Hubble collects and stores its own power by using two solar arrays. For roughly one-third of each orbit, however, the Sun goes into eclipse as Hubble passes into the Earth’s shadow. At these times, the spacecraft relies on its six batteries to meet the spacecraft’s power requirement.
Hubble’s original array of six nickel hydrogen batteries were still functioning, when astronauts visited the observatory for Servicing Mission 4, 19 years after launch. That is pretty remarkable given the original design lifecycle was for just 5 years. Despite the power management skills employed by ground based technicians, the batteries were starting to lose their residual capacity however, so it was time for an upgrade.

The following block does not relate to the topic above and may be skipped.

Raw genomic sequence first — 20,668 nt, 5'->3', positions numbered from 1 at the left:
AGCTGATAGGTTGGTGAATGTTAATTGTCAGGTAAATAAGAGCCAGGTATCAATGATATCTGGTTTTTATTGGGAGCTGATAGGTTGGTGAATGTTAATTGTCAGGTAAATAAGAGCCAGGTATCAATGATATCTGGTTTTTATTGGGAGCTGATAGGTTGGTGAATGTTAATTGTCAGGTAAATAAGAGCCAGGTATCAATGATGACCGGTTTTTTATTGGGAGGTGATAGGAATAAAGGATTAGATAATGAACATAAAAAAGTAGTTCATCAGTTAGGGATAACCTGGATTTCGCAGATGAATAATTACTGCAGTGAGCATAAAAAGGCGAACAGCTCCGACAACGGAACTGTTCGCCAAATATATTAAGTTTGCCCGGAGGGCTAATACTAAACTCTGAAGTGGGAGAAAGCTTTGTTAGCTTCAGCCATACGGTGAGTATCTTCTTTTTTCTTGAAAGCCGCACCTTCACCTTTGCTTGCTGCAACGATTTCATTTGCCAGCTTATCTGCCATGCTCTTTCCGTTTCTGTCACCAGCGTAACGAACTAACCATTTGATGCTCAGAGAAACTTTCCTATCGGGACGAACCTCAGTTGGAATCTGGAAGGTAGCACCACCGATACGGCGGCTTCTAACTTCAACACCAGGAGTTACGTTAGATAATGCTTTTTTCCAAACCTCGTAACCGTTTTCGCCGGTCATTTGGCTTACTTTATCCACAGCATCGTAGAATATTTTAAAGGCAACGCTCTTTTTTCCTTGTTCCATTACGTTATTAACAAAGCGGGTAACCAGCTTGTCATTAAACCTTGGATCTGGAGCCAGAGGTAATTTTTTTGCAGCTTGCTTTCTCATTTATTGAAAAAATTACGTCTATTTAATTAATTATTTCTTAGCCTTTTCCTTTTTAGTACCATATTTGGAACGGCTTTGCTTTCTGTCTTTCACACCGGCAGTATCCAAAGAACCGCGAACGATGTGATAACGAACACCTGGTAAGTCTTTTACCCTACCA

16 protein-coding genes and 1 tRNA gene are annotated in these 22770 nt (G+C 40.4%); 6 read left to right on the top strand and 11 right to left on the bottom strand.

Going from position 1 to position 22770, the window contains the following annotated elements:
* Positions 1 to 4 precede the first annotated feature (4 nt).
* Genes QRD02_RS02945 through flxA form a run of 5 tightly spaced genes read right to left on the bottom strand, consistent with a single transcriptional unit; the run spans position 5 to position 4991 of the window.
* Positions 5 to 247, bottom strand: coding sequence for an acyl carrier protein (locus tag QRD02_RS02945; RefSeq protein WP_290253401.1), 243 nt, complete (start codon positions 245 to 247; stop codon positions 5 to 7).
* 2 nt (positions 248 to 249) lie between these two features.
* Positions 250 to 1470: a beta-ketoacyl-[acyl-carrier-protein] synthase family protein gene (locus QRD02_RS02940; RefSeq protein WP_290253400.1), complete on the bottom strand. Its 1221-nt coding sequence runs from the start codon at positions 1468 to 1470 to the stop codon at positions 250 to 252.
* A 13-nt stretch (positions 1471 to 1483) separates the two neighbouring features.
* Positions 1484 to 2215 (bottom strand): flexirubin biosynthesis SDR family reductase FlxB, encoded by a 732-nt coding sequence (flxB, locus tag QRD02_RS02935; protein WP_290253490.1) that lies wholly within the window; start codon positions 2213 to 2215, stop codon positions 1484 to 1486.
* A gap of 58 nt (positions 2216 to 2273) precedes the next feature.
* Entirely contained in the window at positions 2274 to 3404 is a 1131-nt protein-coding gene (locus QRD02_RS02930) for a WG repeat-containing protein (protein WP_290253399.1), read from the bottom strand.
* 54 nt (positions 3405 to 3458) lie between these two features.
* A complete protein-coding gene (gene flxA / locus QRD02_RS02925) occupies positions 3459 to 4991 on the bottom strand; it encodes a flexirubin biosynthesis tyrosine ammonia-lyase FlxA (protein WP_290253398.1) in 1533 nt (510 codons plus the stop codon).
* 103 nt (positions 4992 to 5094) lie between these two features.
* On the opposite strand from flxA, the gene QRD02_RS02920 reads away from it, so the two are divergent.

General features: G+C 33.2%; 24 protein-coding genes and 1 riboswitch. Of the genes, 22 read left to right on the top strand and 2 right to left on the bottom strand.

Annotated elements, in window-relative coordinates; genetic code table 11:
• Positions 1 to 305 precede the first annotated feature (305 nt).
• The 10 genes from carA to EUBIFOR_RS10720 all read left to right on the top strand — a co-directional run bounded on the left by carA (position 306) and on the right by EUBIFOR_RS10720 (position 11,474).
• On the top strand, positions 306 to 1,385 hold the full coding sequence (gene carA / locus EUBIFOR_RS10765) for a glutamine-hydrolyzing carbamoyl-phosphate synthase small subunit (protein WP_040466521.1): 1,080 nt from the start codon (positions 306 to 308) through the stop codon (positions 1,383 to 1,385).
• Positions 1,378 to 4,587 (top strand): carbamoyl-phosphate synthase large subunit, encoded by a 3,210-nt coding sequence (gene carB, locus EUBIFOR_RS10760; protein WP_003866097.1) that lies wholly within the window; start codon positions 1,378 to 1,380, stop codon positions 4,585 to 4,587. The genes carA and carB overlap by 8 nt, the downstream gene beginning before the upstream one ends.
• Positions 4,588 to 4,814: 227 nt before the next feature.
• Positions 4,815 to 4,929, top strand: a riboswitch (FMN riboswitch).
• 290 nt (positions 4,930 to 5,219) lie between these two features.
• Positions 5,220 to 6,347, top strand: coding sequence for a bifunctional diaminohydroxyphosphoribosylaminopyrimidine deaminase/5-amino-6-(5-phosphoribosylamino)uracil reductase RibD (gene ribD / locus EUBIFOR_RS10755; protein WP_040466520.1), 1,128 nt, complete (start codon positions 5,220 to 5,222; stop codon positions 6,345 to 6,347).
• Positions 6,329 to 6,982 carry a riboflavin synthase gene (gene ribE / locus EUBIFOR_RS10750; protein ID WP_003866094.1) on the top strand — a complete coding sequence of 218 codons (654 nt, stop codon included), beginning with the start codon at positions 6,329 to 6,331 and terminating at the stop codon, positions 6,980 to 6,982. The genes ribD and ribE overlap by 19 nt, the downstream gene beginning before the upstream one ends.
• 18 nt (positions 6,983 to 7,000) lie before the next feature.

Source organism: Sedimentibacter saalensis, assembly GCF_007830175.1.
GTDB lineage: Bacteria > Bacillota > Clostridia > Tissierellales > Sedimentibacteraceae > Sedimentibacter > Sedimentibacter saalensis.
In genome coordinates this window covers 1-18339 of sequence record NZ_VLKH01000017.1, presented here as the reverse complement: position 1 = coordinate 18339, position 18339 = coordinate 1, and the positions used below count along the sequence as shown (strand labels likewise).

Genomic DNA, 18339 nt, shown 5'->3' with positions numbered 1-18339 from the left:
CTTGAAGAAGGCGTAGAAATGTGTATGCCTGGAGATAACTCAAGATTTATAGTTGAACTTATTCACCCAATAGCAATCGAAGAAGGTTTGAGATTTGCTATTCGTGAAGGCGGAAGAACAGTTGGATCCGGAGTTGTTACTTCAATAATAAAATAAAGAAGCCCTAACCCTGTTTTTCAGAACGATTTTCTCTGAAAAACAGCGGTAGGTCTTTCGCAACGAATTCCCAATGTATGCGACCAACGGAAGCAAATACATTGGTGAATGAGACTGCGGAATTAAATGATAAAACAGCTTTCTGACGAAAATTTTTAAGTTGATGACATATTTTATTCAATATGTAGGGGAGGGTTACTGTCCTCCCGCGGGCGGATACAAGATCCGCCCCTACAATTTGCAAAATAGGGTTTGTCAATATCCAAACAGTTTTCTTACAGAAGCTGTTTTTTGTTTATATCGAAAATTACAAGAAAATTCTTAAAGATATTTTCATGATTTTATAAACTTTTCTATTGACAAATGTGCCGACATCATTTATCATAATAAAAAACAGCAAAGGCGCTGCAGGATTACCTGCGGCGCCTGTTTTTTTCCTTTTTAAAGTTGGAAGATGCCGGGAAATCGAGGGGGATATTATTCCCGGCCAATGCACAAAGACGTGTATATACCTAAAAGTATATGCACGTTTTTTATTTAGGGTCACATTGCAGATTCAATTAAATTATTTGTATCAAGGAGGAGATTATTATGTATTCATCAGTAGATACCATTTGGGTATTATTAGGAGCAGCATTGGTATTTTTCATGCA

Astronauts replaced all six batteries during SM4. The replacement batteries are also made of nickel hydrogen, but a different manufacturing process makes them more effective. In addition, each new battery has the added safety feature of an isolation switch that electrically dead faces each connector. This creates a safe environment for astronauts installing the battery modules.
Each of the 6 batteries begins its life on the ground with approximately 88 Ampere-hours of capacity. Due to limitations of Hubble’s thermal control system, the batteries can only be charged to 75 Ampere-hours once installed. The 6 new batteries began their life on-orbit by delivering a total of over 450 Ampere-hours of capacity to Hubble. This is actually less than the old batteries, but power savings elsewhere on the spacecraft have reduced the overall requirement.
Fact Sheet (PDF file)
Battery Module Assembly with lid removed, showing the cells and power isolation switches